About Love. Adults Only
Anna Mikhalkova, Gosha Kutsenko, John Malkovich
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…what should be a light and breezy good time becomes a frustrating viewing experience.
Centred around the concept of romance in the modern age, About Love. Adults Only is the sequel to the 2015 Russian comedy About Love. Like its predecessor, this is a portmanteau of misadventures on the streets of Moscow that wrestle with the idea of what it is to be happy and in love. In the midst of this sea of romance stands John Malkovich, playing a marriage counsellor who acts as an unofficial host to the onscreen antics. And what antics there are: there’s the woman who wants to escape her strict immigrant upbringing, the couple trying swinging for the first time, an actor who’s kidnapped for his sperm and, brace yourselves, a girl who urges her uncle to take her virginity!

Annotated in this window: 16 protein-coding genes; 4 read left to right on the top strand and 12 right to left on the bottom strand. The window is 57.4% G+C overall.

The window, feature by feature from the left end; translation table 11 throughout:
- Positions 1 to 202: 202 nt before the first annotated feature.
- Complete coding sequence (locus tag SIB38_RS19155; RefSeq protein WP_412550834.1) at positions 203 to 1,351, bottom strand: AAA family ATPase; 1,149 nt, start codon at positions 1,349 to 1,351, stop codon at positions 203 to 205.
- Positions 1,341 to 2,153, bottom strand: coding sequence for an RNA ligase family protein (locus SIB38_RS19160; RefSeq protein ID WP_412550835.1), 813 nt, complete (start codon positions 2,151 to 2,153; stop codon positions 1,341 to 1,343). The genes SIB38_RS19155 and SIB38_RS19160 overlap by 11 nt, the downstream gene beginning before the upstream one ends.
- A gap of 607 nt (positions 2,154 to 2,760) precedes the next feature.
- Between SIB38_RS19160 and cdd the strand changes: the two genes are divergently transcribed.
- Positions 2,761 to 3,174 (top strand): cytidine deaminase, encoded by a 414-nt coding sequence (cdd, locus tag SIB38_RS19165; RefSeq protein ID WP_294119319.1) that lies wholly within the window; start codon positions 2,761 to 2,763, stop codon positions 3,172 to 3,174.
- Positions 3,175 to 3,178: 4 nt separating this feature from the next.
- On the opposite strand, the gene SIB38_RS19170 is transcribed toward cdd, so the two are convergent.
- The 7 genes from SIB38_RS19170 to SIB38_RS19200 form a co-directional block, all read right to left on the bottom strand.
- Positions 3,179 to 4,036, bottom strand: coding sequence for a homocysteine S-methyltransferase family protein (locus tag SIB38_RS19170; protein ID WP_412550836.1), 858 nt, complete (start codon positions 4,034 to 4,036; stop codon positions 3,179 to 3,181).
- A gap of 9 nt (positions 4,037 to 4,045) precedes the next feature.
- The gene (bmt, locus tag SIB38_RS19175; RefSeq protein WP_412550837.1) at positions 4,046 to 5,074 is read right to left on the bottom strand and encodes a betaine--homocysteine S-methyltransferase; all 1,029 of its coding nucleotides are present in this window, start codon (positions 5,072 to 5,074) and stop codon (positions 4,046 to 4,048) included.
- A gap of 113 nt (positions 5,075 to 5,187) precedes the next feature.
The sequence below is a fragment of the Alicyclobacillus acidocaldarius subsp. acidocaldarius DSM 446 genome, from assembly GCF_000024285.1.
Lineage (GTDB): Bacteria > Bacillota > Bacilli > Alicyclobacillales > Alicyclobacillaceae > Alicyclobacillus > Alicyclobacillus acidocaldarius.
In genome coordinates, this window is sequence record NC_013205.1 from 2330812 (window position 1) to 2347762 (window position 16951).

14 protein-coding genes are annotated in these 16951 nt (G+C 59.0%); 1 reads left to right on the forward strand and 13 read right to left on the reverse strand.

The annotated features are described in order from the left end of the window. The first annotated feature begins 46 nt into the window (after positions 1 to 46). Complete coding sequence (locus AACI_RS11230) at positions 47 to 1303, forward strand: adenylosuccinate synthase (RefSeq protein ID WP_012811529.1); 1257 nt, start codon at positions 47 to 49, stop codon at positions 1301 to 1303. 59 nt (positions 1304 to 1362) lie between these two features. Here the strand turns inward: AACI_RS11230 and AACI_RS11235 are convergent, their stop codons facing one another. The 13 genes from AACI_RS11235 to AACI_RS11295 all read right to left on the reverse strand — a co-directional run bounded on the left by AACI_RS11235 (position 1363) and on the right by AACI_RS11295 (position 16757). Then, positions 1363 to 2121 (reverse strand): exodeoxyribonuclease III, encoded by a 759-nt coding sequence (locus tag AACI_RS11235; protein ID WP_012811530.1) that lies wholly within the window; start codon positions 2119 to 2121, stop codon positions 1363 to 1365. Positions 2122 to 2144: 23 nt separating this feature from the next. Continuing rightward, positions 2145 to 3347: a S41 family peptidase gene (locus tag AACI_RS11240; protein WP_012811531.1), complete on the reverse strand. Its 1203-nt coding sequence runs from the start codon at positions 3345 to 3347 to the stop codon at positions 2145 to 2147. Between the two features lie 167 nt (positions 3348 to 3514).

Bright and colourful, About Love. Adults Only aims to be a bold and brassy take on the kind of films Richard Curtis can knock out in his sleep. However, for all its talk of modernity, Adults Only is surprisingly old fashioned. Take, for example, the tale of the newcomers to wife swapping, which not only seems to take a disparaging gaze at those who have such proclivities, but also problematically suggests they’ll drug people to get them into bed. Elsewhere, Malkovich talks about the perfection of coupledom and throws out statistics about the shocking rates of divorce across the globe. Yes, his words come to bite back in the final story, but it doesn’t stop the whole film feeling like the kind of stuff that’s ripped out of overzealous tabloids. It all feels like one big finger wagging lecture.
Speaking of comedy, whilst attempts at humour are made, Adults Only is a bland affair where jokes never really land and there’s a sense of simply trying too hard to make the audience laugh. Throw in some superlative musical numbers that overextend the length of the film, and what should be a light and breezy good time becomes a frustrating viewing experience.